You know Democrats want to take your money and use it to fund their priorities, but one Democrat may have done that on a more personal level. Longtime Clinton operative, Steve Bachar has been charged with felony theft and securities fraud for allegedly mishandling millions of dollars of investor money. Washington Free Beacon reports:
Authorities in Denver have ordered the arrest of Steve Bachar, a longtime Clinton operative and “socially responsible” investor who has been charged with felony theft and securities fraud. The former co-chair of the Clinton Global Initiative is also under investigation for unrelated allegations that he mishandled millions of dollars allocated for personal protective equipment at the height of the COVID-19 pandemic.
Bachar is accused of stealing as much as $1 million and lying to an investor “in connection with the offer, sale or purchase of a security,” according to the criminal complaint filed by the Denver district attorney’s office. The crimes are alleged to have occurred between October 2017 and August 2018. The former Clinton operative told the Denver Post the criminal charges were “outrageous, unfounded, and false,” and he looks forward to letting “the facts come to light.”
Bachar, who served as White House advance lead and in the Treasury Department under former president Bill Clinton before joining the Clinton Global Initiative, also served on the national finance committee for Hillary Clinton’s failed presidential campaign in 2016 and as an adviser to former governor John Hickenlooper (D., Colo.). His private sector career as a corporate attorney and cofounder of Empowerment Capital Management was focused on “socially responsible investing.”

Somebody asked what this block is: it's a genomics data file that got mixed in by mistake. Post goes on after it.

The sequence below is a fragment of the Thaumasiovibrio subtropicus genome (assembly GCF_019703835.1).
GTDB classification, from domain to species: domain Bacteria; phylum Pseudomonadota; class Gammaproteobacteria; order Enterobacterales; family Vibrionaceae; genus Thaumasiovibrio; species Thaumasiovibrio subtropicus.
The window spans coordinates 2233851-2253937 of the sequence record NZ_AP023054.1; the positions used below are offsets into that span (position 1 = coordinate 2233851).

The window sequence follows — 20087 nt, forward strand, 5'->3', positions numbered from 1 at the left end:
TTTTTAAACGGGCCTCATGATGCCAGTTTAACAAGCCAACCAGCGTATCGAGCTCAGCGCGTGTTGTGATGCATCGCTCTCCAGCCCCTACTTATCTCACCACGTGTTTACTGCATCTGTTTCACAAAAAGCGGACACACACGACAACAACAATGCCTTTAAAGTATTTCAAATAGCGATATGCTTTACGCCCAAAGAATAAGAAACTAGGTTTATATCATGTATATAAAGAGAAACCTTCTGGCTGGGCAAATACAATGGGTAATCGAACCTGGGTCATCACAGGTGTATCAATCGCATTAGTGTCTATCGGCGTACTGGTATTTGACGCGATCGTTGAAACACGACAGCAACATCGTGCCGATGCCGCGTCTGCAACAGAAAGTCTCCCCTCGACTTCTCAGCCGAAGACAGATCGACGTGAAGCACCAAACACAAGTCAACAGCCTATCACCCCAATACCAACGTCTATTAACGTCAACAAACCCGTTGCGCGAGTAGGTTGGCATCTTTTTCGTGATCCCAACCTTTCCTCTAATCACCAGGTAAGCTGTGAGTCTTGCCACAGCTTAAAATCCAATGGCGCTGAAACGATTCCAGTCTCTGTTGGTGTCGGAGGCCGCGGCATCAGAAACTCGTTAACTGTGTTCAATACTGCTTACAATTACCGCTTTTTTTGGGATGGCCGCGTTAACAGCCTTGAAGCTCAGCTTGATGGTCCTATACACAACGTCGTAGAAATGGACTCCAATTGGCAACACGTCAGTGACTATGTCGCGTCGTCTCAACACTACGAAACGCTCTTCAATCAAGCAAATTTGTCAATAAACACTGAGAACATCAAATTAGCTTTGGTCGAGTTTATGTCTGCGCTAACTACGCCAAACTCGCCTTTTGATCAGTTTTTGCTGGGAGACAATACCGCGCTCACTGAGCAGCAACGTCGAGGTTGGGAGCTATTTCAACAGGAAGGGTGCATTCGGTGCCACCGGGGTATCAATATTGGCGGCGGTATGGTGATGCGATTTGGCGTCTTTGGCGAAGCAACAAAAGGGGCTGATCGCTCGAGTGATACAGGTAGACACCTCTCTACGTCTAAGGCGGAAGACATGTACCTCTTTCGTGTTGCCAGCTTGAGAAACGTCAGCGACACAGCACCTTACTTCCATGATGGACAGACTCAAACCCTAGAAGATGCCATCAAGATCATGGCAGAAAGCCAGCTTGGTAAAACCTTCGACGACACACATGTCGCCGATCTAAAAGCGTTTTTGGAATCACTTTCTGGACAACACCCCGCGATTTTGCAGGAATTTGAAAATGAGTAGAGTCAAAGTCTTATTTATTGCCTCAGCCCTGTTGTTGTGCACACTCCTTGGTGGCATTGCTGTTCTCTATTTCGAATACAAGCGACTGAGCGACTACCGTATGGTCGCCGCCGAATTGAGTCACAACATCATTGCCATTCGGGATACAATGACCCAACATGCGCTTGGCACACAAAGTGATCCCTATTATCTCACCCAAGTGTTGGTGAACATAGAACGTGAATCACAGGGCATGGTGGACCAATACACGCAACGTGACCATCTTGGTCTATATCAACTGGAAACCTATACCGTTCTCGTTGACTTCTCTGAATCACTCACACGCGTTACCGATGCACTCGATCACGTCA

This is not the first time the socially responsible investor has been accused of serious wrongdoing. In 2020, at the height of the COVID-19 pandemic, Bachar allegedly pocketed nearly $2 million from health care companies that believed they were purchasing life-saving personal protective equipment such as masks and gowns.
According to a lawsuit filed by a Denver-based health care company, Bachar agreed to sell them 4,200 cases of N95 masks for $2.4 million in April 2020 but never delivered the masks and did not return their initial payment of $604,000. Over the summer, Bachar was ordered to pay nearly $4.5 million to the companies he allegedly defrauded but has yet to comply with the civil judgments against him.
Action Line: Whether or not Bachar is guilty, this is a lesson to investors to question anyone who is offering to “save the world,” with your money. Most of the time it’s about their EGO, and ultimately you invest, and they win.
E.J. Smith - Your Survival Guy
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